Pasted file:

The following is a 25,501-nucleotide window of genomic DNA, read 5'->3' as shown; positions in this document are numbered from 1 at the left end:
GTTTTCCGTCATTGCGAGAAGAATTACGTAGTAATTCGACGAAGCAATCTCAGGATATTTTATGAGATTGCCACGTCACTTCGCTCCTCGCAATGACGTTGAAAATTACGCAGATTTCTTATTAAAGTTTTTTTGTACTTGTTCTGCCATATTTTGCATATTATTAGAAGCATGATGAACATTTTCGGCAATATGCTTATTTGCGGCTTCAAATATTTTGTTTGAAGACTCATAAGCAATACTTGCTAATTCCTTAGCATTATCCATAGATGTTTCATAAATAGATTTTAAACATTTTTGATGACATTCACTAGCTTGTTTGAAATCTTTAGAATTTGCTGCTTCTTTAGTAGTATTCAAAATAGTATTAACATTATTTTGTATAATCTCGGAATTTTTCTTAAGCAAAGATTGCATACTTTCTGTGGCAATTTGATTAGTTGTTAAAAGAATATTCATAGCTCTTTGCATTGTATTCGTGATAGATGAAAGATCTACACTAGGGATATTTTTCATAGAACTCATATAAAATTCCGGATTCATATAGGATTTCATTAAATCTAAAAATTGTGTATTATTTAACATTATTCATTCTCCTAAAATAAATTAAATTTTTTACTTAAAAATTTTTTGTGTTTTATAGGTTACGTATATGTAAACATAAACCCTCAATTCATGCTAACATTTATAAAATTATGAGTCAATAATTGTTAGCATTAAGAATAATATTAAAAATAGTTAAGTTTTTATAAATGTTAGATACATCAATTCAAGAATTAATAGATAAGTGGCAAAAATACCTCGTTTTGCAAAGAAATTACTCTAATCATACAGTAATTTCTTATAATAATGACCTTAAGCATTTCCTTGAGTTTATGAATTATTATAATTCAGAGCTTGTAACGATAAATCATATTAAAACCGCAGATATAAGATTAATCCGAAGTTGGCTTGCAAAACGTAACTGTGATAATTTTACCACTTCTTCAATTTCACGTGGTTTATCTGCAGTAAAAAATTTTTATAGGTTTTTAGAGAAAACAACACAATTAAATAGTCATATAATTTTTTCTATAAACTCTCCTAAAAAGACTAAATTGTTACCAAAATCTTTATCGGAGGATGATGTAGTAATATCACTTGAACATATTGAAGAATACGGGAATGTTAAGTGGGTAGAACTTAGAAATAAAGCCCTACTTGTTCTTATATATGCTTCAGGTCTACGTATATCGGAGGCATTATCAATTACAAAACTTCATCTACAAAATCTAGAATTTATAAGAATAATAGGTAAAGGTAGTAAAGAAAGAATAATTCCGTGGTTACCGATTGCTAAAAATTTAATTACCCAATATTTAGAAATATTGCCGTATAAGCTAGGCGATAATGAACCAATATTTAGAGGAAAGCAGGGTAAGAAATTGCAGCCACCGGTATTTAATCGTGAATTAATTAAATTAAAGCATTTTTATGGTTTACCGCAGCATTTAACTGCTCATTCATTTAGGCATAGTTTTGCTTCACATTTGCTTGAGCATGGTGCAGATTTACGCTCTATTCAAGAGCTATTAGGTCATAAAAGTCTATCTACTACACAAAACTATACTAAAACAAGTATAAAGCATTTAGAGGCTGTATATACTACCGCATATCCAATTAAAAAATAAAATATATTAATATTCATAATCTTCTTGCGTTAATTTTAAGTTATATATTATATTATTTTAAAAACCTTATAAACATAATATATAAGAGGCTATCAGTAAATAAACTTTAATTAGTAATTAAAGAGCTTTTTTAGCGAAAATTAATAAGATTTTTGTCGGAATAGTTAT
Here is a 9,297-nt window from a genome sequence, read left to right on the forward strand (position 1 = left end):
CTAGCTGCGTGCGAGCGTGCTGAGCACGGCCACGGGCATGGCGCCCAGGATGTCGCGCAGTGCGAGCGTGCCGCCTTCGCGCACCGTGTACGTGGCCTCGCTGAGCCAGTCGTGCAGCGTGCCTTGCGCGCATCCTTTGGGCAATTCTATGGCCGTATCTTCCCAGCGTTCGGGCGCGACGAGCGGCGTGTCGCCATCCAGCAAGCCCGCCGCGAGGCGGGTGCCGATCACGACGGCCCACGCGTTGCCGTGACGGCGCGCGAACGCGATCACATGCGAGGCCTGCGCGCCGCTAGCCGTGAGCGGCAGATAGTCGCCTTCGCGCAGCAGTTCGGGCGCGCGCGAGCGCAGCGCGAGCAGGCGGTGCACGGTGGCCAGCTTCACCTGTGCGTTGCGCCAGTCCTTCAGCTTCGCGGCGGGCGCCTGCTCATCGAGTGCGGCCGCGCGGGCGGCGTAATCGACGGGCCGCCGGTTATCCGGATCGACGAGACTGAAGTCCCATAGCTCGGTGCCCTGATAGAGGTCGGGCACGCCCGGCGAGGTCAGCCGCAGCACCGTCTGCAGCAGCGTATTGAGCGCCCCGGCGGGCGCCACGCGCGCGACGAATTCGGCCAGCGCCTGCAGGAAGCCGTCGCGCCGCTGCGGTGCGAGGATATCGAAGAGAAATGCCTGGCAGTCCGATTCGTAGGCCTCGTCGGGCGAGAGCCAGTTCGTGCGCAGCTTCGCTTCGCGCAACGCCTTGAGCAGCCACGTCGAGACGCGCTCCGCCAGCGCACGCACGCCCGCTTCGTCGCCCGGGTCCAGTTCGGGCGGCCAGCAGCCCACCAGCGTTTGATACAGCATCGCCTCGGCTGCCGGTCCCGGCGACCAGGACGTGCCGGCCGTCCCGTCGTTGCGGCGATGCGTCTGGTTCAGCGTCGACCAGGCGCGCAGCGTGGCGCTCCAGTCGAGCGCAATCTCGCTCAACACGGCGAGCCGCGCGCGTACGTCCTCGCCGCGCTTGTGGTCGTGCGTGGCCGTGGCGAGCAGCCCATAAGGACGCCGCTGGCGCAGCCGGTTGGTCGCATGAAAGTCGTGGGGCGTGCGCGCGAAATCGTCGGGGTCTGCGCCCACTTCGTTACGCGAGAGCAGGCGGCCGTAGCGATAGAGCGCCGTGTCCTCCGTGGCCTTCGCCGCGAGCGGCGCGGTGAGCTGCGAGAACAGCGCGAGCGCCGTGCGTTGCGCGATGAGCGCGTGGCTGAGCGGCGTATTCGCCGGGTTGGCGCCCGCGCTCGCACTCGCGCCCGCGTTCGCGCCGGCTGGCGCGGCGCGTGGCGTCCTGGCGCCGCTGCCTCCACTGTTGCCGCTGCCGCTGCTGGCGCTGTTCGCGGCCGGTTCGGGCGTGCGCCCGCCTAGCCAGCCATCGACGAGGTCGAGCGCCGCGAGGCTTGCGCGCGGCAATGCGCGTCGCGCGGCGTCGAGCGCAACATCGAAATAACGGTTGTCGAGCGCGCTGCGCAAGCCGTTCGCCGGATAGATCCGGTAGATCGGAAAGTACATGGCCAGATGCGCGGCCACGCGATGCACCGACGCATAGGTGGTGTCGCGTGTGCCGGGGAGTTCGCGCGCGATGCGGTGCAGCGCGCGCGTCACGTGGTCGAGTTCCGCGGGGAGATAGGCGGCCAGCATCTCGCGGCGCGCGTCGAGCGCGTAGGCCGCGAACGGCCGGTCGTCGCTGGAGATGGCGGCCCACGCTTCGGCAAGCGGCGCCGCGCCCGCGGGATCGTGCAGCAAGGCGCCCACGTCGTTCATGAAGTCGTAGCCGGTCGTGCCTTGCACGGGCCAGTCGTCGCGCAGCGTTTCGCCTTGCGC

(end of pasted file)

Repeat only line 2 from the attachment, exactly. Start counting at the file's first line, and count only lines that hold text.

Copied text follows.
GTTTTCCGTCATTGCGAGAAGAATTACGTAGTAATTCGACGAAGCAATCTCAGGATATTTTATGAGATTGCCACGTCACTTCGCTCCTCGCAATGACGTTGAAAATTACGCAGATTTCTTATTAAAGTTTTTTTGTACTTGTTCTGCCATATTTTGCATATTATTAGAAGCATGATGAACATTTTCGGCAATATGCTTATTTGCGGCTTCAAATATTTTGTTTGAAGACTCATAAGCAATACTTGCTAATTCCTTAGCATTATCCATAGATGTTTCATAAATAGATTTTAAACATTTTTGATGACATTCACTAGCTTGTTTGAAATCTTTAGAATTTGCTGCTTCTTTAGTAGTATTCAAAATAGTATTAACATTATTTTGTATAATCTCGGAATTTTTCTTAAGCAAAGATTGCATACTTTCTGTGGCAATTTGATTAGTTGTTAAAAGAATATTCATAGCTCTTTGCATTGTATTCGTGATAGATGAAAGATCTACACTAGGGATATTTTTCATAGAACTCATATAAAATTCCGGATTCATATAGGATTTCATTAAATCTAAAAATTGTGTATTATTTAACATTATTCATTCTCCTAAAATAAATTAAATTTTTTACTTAAAAATTTTTTGTGTTTTATAGGTTACGTATATGTAAACATAAACCCTCAATTCATGCTAACATTTATAAAATTATGAGTCAATAATTGTTAGCATTAAGAATAATATTAAAAATAGTTAAGTTTTTATAAATGTTAGATACATCAATTCAAGAATTAATAGATAAGTGGCAAAAATACCTCGTTTTGCAAAGAAATTACTCTAATCATACAGTAATTTCTTATAATAATGACCTTAAGCATTTCCTTGAGTTTATGAATTATTATAATTCAGAGCTTGTAACGATAAATCATATTAAAACCGCAGATATAAGATTAATCCGAAGTTGGCTTGCAAAACGTAACTGTGATAATTTTACCACTTCTTCAATTTCACGTGGTTTATCTGCAGTAAAAAATTTTTATAGGTTTTTAGAGAAAACAACACAATTAAATAGTCATATAATTTTTTCTATAAACTCTCCTAAAAAGACTAAATTGTTACCAAAATCTTTATCGGAGGATGATGTAGTAATATCACTTGAACATATTGAAGAATACGGGAATGTTAAGTGGGTAGAACTTAGAAATAAAGCCCTACTTGTTCTTATATATGCTTCAGGTCTACGTATATCGGAGGCATTATCAATTACAAAACTTCATCTACAAAATCTAGAATTTATAAGAATAATAGGTAAAGGTAGTAAAGAAAGAATAATTCCGTGGTTACCGATTGCTAAAAATTTAATTACCCAATATTTAGAAATATTGCCGTATAAGCTAGGCGATAATGAACCAATATTTAGAGGAAAGCAGGGTAAGAAATTGCAGCCACCGGTATTTAATCGTGAATTAATTAAATTAAAGCATTTTTATGGTTTACCGCAGCATTTAACTGCTCATTCATTTAGGCATAGTTTTGCTTCACATTTGCTTGAGCATGGTGCAGATTTACGCTCTATTCAAGAGCTATTAGGTCATAAAAGTCTATCTACTACACAAAACTATACTAAAACAAGTATAAAGCATTTAGAGGCTGTATATACTACCGCATATCCAATTAAAAAATAAAATATATTAATATTCATAATCTTCTTGCGTTAATTTTAAGTTATATATTATATTATTTTAAAAACCTTATAAACATAATATATAAGAGGCTATCAGTAAATAAACTTTAATTAGTAATTAAAGAGCTTTTTTAGCGAAAATTAATAAGATTTTTGTCGGAATAGTTAT